FORT MEADE, MARYLAND – U.S. Army Pfc. Bradley Manning betrayed his country by passing secret files to “information anarchists” at WikiLeaks and knew al-Qaida would see the documents online, a prosecutor said Thursday in closing arguments.
As Manning’s espionage court-martial entered the final stage, the prosecution asked the judge to find him guilty of “aiding the enemy,” dismissing the defense’s portrayal of the intelligence analyst, 25, as a naive but well-intentioned teller of the truth.
“He was not a troubled young soul, he was a determined soldier with the knowledge, ability and desire to harm the United States in its war effort,” lead prosecutor Major Ashden Fein told the court. “Your honor, he was not a whistle-blower — he was traitor.”
Working in military intelligence in Iraq, Manning had pledged under oath to safeguard sensitive information held by the government, but he “abused and destroyed this trust,” Fein said.
Manning has already admitted to leaking hundreds of thousands of classified diplomatic cables and battlefield intelligence reports to the anti-secrecy website WikiLeaks. But he has denied other charges brought against him, including the most serious count: that he knowingly aided Osama bin Laden’s al-Qaida.
That charge carries a possible life sentence, and civil liberties groups have warned that a guilty verdict could have a chilling effect on government whistle-blowers and journalistic inquiry.
Displaying a photo of Manning smiling and looking “gleeful” — allegedly after he began his document dump to WikiLeaks — Fein said evidence in the court-martial showed the defendant had wanted to wreak havoc.
“He wasn’t interested in oaths. He was interested in making a name for himself,” Fein said.
As an intelligence analyst in Iraq, Manning had been trained to know that “terrorists” use the Internet to gather information for attacks against the United States, he said.
Manning further was aware that WikiLeaks had been identified in three military intelligence reports as a possible threat to national security, as the site sought to expose classified material, according to Fein.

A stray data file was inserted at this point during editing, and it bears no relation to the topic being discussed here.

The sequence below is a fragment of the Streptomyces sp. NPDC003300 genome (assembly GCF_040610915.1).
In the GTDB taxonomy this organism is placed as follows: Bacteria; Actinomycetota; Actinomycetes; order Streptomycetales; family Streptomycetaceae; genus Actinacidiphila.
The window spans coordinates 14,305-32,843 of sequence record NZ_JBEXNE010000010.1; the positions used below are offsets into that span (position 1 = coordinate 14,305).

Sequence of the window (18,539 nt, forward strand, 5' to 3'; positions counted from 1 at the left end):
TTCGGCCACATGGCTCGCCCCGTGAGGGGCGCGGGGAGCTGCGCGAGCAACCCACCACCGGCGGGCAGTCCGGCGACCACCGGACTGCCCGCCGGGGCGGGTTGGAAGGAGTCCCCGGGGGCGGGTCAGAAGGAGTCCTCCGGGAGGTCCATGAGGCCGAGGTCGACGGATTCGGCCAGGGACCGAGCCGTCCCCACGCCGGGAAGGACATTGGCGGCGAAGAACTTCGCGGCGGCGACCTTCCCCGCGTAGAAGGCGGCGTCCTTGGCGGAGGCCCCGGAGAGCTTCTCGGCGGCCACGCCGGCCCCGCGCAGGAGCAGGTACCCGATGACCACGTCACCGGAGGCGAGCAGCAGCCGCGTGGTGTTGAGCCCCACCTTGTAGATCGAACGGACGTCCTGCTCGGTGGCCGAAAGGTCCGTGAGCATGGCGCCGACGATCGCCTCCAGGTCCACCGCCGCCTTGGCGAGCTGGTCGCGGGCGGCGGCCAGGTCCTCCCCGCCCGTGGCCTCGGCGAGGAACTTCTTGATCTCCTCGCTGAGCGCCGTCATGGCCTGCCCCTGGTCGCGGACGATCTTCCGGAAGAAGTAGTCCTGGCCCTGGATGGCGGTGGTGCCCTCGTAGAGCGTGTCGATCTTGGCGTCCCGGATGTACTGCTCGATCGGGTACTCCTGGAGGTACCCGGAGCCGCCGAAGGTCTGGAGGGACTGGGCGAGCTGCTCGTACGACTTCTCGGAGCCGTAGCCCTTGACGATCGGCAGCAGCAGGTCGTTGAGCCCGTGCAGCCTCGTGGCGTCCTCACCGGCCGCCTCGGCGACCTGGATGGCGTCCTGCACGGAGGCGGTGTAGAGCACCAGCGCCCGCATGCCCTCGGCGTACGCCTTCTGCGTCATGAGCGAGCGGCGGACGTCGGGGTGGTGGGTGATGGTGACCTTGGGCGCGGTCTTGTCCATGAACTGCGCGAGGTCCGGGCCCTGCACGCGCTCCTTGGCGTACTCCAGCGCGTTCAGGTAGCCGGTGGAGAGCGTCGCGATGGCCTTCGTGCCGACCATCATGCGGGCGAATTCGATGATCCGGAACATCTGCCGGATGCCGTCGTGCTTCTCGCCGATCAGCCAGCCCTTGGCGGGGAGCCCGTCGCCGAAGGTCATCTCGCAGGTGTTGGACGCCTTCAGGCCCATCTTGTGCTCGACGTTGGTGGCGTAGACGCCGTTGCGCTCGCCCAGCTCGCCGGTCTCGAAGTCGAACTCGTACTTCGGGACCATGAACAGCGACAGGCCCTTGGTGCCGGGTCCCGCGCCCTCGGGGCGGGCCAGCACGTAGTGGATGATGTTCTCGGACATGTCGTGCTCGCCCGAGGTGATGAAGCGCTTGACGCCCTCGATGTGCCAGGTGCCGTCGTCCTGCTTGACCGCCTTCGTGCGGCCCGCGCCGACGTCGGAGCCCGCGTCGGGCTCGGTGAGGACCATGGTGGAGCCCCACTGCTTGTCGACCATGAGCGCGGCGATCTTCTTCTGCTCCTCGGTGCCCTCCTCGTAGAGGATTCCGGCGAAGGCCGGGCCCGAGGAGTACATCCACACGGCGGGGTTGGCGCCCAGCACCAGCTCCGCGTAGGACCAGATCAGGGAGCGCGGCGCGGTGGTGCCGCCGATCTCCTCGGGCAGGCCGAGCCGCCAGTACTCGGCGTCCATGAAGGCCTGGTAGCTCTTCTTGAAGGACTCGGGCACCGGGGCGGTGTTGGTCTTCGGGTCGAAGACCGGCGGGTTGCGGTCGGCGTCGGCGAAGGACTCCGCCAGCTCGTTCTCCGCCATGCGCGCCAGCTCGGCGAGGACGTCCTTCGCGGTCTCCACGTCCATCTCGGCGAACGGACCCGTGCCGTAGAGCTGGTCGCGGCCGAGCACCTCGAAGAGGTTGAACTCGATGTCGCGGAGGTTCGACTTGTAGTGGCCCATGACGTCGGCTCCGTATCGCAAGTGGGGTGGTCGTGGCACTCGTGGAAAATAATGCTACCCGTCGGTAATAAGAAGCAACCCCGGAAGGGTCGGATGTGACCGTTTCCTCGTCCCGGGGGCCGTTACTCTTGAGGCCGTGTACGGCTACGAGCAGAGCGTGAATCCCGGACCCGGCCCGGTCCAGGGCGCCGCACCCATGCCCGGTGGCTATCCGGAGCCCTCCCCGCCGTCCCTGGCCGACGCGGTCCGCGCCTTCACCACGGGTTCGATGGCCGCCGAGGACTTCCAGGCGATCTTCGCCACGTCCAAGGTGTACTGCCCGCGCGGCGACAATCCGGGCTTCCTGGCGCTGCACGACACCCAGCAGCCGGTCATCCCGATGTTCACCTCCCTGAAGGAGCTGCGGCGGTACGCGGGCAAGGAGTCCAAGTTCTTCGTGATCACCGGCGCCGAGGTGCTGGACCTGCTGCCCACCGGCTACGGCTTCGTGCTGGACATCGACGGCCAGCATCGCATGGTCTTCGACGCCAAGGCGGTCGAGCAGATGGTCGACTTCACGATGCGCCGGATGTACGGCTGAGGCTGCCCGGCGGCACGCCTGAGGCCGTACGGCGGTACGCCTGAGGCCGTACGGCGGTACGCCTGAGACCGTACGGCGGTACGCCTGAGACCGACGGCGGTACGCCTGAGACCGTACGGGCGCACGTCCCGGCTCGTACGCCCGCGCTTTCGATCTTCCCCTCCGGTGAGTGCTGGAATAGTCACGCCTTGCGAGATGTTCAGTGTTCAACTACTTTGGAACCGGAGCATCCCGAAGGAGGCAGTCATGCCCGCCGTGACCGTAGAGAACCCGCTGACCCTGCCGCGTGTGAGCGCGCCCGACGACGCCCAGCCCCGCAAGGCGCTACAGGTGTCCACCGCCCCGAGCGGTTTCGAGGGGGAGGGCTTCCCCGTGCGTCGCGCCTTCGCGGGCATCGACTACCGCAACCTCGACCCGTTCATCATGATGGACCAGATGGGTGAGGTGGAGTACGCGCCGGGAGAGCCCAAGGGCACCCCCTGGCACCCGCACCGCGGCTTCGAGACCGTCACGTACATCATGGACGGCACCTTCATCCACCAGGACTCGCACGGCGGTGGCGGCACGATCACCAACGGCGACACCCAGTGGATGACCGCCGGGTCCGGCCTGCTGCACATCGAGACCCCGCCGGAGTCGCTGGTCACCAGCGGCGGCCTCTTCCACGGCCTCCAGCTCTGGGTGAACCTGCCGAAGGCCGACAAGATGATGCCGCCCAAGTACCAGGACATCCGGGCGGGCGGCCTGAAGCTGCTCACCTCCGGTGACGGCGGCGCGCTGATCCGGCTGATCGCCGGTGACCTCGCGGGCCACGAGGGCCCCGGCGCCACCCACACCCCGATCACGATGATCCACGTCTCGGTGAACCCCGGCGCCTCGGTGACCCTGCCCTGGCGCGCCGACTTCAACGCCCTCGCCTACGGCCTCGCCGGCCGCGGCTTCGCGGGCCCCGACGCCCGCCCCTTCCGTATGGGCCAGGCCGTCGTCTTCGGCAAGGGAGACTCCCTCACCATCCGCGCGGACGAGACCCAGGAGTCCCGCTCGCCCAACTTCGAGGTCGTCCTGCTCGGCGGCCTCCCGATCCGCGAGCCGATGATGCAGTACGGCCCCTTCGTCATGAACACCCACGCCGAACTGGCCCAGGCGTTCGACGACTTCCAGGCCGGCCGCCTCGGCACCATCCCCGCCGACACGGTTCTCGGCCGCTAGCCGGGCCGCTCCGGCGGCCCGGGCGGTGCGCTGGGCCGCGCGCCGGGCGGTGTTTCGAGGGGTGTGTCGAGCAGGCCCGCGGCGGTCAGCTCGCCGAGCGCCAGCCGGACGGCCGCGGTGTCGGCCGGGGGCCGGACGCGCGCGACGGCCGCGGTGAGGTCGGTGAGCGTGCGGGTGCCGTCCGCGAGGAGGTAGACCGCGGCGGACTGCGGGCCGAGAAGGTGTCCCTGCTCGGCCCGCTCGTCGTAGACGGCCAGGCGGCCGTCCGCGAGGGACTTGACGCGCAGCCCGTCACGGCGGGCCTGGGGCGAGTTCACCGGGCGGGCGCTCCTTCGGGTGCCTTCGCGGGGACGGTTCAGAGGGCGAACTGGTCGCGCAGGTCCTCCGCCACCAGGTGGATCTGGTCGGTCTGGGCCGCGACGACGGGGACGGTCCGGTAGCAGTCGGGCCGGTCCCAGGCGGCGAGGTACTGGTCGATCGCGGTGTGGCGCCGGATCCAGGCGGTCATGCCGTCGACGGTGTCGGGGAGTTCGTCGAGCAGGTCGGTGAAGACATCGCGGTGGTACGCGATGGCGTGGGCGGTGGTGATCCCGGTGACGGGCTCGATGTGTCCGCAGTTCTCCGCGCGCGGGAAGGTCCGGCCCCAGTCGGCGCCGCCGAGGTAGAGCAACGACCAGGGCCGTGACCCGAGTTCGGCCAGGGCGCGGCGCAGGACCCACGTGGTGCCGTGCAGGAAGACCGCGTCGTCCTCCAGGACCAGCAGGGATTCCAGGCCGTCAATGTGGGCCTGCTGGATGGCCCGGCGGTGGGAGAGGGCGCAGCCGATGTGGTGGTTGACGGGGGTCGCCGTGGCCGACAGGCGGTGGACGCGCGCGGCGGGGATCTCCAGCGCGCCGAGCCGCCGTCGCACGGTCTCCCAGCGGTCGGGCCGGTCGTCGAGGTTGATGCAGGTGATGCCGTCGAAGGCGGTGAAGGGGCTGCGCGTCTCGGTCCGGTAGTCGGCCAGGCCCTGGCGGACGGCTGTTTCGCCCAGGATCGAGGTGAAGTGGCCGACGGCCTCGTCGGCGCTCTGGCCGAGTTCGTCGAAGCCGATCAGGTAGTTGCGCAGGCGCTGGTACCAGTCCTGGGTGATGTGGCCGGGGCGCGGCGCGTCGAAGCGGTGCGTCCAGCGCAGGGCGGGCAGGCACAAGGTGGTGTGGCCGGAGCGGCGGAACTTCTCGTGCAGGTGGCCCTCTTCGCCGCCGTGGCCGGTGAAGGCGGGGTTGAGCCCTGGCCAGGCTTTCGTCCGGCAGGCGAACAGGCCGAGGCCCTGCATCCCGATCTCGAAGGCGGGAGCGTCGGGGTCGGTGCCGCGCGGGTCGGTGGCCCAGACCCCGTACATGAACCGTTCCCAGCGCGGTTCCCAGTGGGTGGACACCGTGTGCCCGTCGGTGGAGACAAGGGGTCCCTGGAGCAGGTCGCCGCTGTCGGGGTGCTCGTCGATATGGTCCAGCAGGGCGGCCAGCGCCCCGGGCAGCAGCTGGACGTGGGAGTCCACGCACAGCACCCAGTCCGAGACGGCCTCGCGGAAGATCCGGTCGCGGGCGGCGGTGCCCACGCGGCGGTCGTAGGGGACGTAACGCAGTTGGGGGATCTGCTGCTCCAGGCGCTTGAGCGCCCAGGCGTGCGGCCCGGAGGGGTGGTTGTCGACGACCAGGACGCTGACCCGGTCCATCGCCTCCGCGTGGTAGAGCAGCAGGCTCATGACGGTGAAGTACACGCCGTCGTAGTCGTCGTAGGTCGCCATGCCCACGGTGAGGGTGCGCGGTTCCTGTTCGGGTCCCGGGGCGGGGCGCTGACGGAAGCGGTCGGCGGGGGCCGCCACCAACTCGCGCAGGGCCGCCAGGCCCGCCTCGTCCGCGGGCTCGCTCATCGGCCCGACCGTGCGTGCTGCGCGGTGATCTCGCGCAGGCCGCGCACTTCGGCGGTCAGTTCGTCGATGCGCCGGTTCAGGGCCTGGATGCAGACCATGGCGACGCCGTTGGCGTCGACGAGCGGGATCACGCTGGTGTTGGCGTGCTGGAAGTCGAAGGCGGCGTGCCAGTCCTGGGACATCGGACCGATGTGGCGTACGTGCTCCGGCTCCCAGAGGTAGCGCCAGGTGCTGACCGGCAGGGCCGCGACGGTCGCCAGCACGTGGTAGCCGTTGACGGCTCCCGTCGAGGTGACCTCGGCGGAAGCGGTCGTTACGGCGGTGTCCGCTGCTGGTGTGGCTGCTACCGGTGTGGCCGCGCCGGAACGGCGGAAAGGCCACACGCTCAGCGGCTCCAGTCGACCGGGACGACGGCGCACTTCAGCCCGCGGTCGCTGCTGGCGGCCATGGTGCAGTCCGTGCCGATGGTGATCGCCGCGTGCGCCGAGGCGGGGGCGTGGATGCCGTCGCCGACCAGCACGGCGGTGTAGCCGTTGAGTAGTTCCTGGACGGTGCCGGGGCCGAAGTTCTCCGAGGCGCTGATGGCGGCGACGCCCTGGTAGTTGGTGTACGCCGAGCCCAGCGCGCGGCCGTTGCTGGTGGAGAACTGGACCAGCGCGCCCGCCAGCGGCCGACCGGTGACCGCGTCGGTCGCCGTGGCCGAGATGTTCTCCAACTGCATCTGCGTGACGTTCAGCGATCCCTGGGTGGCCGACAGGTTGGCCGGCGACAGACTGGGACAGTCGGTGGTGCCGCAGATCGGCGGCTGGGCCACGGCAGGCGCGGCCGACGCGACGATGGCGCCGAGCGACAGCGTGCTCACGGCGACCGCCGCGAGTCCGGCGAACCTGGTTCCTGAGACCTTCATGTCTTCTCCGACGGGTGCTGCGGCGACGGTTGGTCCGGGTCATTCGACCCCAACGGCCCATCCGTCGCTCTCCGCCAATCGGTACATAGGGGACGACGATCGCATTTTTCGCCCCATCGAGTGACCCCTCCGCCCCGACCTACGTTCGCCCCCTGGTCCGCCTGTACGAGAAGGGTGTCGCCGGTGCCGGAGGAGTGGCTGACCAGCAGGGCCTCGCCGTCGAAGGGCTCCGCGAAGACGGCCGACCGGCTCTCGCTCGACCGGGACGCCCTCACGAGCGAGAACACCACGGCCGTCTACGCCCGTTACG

The prosecution depicted Manning as an agent for WikiLeaks after having corresponded with the website’s founder, Julian Assange, and others in the organization.
From November to December 2009, Manning was “searching for topics related to one mission — finding and disclosing what WikiLeaks wanted,” Fein said.
The material Manning leaked included a cockpit video of a U.S. Apache helicopter attack in Iraq that killed 12 people, including two Reuters employees. Fein said Manning was irresponsible in releasing the video and that he did it because he thought it would be “cool” to pass the footage to a “bunch of antigovernment activists and information anarchists.”
In an online chat, Manning described the impact of his document dump as a “beautiful and horrifying thing,” the prosecutor said. “These are not the words of a humanist, but the words of an anarchist.”
The defense was due to offer its closing argument Friday. The judge, Col. Denise Lind, will deliver a verdict possibly as soon as this weekend, three years after Manning’s arrest in Iraq.
Manning has said he wanted to shed light on U.S. foreign policy abuses. Manning says he believed the reports he saw in his job “needed to be shared with the world” and that doing so “would help document the true cost of the wars in Iraq and Afghanistan.”
He has pleaded guilty to 10 lesser charges of federal espionage, computer fraud and wrongful storage of classified information, which could carry a sentence of up to 20 years. Prosecutors are trying to prove 12 additional counts, including theft of U.S. property and the “aiding the enemy” charge.